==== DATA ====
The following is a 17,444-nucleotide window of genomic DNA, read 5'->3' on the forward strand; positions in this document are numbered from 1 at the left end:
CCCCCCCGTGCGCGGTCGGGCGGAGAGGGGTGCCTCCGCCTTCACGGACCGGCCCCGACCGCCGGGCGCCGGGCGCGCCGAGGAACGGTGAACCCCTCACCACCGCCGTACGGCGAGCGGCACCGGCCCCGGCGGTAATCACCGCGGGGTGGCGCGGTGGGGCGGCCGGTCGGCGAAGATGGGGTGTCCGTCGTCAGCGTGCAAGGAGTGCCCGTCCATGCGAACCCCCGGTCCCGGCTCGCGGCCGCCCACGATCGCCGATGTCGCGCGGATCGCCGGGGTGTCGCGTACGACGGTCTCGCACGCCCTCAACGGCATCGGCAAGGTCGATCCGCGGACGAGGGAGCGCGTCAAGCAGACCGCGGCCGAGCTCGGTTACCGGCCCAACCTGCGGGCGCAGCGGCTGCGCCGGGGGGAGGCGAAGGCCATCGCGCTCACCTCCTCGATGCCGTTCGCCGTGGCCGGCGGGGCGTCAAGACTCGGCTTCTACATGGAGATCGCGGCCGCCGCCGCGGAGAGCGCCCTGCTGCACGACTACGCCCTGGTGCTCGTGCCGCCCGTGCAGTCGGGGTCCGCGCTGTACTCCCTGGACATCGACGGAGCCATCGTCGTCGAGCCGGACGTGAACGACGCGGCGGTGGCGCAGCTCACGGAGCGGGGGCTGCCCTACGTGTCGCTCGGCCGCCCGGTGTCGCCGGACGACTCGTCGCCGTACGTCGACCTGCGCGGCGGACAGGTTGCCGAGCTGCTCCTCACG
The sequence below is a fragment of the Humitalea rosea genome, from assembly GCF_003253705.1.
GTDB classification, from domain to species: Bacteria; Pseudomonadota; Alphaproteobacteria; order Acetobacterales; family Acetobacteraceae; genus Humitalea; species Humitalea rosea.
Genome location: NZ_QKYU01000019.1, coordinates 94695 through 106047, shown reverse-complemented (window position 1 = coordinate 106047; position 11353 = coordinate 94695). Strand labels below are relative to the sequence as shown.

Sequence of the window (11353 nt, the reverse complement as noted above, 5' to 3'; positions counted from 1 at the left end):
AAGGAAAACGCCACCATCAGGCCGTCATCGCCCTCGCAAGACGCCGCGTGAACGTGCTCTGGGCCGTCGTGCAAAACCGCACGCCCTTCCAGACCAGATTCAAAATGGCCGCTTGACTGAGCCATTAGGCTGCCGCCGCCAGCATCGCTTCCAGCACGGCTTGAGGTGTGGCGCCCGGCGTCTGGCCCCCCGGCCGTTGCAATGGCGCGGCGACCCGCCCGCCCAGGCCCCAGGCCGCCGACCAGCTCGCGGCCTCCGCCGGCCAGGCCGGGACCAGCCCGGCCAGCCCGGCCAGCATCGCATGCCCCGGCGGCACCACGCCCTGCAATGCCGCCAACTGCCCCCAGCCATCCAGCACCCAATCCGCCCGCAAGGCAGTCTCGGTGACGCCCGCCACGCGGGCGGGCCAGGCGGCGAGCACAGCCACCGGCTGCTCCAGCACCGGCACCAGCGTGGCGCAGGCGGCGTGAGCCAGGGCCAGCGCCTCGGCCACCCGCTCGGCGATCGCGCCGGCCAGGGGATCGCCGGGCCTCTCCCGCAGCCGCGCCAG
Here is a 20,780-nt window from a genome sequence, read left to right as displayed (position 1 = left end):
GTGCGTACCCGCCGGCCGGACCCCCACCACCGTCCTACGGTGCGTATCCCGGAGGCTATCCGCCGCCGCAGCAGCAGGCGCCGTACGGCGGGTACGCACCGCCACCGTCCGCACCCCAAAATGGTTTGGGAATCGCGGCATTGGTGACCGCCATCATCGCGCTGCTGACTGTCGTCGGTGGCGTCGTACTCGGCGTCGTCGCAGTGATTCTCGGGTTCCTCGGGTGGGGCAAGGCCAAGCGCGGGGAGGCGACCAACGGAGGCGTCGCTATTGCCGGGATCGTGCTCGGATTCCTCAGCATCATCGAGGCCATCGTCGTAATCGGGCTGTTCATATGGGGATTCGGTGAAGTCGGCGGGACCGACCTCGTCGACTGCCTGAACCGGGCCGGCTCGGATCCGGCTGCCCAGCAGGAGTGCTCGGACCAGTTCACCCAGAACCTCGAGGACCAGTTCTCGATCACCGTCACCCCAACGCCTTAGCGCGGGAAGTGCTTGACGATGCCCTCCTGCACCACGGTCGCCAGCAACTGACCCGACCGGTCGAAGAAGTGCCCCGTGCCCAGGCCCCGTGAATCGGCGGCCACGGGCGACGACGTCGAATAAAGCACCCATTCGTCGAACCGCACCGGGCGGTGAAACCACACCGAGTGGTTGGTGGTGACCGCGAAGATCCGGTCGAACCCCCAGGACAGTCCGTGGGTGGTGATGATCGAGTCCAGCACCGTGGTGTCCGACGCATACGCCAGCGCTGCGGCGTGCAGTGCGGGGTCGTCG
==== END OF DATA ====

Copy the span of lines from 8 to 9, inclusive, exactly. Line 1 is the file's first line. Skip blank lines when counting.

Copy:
Here is a 20,780-nt window from a genome sequence, read left to right as displayed (position 1 = left end):
GTGCGTACCCGCCGGCCGGACCCCCACCACCGTCCTACGGTGCGTATCCCGGAGGCTATCCGCCGCCGCAGCAGCAGGCGCCGTACGGCGGGTACGCACCGCCACCGTCCGCACCCCAAAATGGTTTGGGAATCGCGGCATTGGTGACCGCCATCATCGCGCTGCTGACTGTCGTCGGTGGCGTCGTACTCGGCGTCGTCGCAGTGATTCTCGGGTTCCTCGGGTGGGGCAAGGCCAAGCGCGGGGAGGCGACCAACGGAGGCGTCGCTATTGCCGGGATCGTGCTCGGATTCCTCAGCATCATCGAGGCCATCGTCGTAATCGGGCTGTTCATATGGGGATTCGGTGAAGTCGGCGGGACCGACCTCGTCGACTGCCTGAACCGGGCCGGCTCGGATCCGGCTGCCCAGCAGGAGTGCTCGGACCAGTTCACCCAGAACCTCGAGGACCAGTTCTCGATCACCGTCACCCCAACGCCTTAGCGCGGGAAGTGCTTGACGATGCCCTCCTGCACCACGGTCGCCAGCAACTGACCCGACCGGTCGAAGAAGTGCCCCGTGCCCAGGCCCCGTGAATCGGCGGCCACGGGCGACGACGTCGAATAAAGCACCCATTCGTCGAACCGCACCGGGCGGTGAAACCACACCGAGTGGTTGGTGGTGACCGCGAAGATCCGGTCGAACCCCCAGGACAGTCCGTGGGTGGTGATGATCGAGTCCAGCACCGTGGTGTCCGACGCATACGCCAGCGCTGCGGCGTGCAGTGCGGGGTCGTCG